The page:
This beautiful portrait depicts a woman of childbearing age. Her visage is smooth and unwrinkled, and she appears ageless but for subtle naso-labial folds and creases at the corners of her mouth. Her almond-shaped eyes have articulated heart-shaped irises and heavy upper lids, all below arching brows and a spade-shaped forehead. She has a small bow-shaped mouth with full lips above her dimpled chin. Her head is turned to her right, on a long neck. The striking details are further enhanced by the fine polish on the entire surface, typical of this period.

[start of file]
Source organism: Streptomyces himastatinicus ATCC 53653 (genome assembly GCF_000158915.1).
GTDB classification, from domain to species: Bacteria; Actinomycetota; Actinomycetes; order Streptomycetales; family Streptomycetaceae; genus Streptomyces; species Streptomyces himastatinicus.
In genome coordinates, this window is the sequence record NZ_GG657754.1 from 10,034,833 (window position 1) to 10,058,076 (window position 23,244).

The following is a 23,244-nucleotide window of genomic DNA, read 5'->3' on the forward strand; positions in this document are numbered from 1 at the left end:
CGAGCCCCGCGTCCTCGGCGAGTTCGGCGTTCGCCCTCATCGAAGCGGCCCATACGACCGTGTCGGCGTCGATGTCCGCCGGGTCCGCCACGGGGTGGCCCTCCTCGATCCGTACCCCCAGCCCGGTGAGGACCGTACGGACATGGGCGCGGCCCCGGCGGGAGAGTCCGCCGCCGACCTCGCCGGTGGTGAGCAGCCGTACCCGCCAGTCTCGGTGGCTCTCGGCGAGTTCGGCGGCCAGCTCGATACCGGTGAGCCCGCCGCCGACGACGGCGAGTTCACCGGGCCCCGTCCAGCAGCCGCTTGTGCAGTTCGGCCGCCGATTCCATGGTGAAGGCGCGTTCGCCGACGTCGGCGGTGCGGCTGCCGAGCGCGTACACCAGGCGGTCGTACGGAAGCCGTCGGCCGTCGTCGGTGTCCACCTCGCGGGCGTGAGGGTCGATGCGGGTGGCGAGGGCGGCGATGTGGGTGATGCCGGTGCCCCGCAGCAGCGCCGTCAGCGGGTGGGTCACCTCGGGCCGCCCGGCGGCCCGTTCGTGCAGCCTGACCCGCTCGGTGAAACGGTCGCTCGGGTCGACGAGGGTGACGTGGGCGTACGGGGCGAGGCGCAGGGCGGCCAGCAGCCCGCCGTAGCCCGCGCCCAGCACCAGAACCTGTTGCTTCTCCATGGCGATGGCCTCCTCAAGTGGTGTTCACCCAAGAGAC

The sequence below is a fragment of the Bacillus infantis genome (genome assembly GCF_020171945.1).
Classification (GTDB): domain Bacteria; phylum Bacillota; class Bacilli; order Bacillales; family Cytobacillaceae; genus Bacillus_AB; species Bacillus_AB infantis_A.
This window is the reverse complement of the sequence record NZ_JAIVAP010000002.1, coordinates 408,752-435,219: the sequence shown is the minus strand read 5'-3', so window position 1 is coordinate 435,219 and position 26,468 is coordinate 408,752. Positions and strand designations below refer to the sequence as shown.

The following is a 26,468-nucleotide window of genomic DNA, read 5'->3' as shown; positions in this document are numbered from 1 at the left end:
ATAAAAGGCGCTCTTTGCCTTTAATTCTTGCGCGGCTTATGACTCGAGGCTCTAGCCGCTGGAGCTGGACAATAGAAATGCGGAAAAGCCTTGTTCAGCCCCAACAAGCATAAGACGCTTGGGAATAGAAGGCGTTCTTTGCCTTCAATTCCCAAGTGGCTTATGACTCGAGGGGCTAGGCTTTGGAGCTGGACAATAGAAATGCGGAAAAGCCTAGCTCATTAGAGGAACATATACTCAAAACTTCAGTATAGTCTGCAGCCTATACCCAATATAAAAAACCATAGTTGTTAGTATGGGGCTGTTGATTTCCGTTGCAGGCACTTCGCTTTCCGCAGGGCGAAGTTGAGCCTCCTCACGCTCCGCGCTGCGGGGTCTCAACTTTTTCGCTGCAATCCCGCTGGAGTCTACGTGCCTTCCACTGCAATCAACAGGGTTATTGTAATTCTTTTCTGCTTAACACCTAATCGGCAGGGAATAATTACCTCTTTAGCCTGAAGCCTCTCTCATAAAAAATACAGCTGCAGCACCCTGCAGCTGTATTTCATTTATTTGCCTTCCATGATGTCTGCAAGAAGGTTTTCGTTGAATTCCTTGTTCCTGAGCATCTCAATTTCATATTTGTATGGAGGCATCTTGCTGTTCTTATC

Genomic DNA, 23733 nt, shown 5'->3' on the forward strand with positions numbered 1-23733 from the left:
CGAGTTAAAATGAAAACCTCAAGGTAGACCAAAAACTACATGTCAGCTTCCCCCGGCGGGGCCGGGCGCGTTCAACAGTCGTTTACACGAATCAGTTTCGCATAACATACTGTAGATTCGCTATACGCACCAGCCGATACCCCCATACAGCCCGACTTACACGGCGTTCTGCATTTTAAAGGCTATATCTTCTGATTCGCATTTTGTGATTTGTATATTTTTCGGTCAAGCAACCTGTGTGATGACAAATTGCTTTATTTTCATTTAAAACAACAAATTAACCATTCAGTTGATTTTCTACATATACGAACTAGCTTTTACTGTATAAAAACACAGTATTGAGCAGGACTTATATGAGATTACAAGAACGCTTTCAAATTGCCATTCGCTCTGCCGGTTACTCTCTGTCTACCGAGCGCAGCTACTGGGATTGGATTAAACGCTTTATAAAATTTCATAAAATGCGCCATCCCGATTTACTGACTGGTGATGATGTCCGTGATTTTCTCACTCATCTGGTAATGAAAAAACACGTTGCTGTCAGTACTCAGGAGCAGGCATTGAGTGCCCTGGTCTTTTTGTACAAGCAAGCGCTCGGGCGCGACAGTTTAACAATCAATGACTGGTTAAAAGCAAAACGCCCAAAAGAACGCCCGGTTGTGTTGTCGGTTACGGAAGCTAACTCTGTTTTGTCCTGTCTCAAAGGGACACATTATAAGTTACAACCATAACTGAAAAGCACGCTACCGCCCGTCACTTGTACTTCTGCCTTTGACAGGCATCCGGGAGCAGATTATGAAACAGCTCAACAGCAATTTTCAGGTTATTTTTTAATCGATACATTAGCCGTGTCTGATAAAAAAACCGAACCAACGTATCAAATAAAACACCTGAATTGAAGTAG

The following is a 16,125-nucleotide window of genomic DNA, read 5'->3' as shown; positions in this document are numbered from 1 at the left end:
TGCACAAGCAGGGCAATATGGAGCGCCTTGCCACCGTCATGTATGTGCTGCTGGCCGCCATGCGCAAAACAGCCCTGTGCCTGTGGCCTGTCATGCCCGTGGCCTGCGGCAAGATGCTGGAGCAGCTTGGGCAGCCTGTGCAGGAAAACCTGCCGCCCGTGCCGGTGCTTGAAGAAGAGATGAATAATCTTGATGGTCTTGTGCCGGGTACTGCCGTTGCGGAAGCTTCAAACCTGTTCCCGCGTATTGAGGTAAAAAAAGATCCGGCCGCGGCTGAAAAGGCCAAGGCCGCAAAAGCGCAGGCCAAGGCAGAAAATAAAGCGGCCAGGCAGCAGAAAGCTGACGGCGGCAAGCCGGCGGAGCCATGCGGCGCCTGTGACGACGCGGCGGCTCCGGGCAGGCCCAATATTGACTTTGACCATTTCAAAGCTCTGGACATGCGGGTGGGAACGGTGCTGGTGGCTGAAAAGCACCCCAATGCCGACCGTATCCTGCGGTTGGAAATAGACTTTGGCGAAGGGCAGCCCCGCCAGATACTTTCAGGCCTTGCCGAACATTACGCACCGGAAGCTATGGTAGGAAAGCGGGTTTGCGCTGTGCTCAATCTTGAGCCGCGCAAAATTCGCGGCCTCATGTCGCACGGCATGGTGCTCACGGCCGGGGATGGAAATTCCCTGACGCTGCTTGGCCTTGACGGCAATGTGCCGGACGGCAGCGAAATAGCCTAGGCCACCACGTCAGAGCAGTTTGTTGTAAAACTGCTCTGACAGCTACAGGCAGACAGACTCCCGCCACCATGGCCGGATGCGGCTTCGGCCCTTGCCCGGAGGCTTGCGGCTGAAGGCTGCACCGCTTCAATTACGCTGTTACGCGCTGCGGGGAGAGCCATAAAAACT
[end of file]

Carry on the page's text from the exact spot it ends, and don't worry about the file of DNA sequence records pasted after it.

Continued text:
Her intricately stylized coiffure is in the elaborate fashion of the 2nd century, as seen in the Imperial portraits of those like the Empress Sabina and others of the Hadrianic court like Avidia Plautia, now at Yale (see no. 30 in D.E.E. Kleiner and S.B. Matheson, eds., I Claudia: Women in Ancient Rome). Her wavy hair has been center parted, visible at the peak of her forehead as well as the base of her neck, and pulled back, swept upward and twisted, held in place by coils of braids encircling the crown of the head several times. At the back of the head, the hair forks with the braids continuing on, disappearing below the crowning braids. An asymmetrical arrangement of curls fall onto each cheek before the ear, all features visible on the Yale portrait.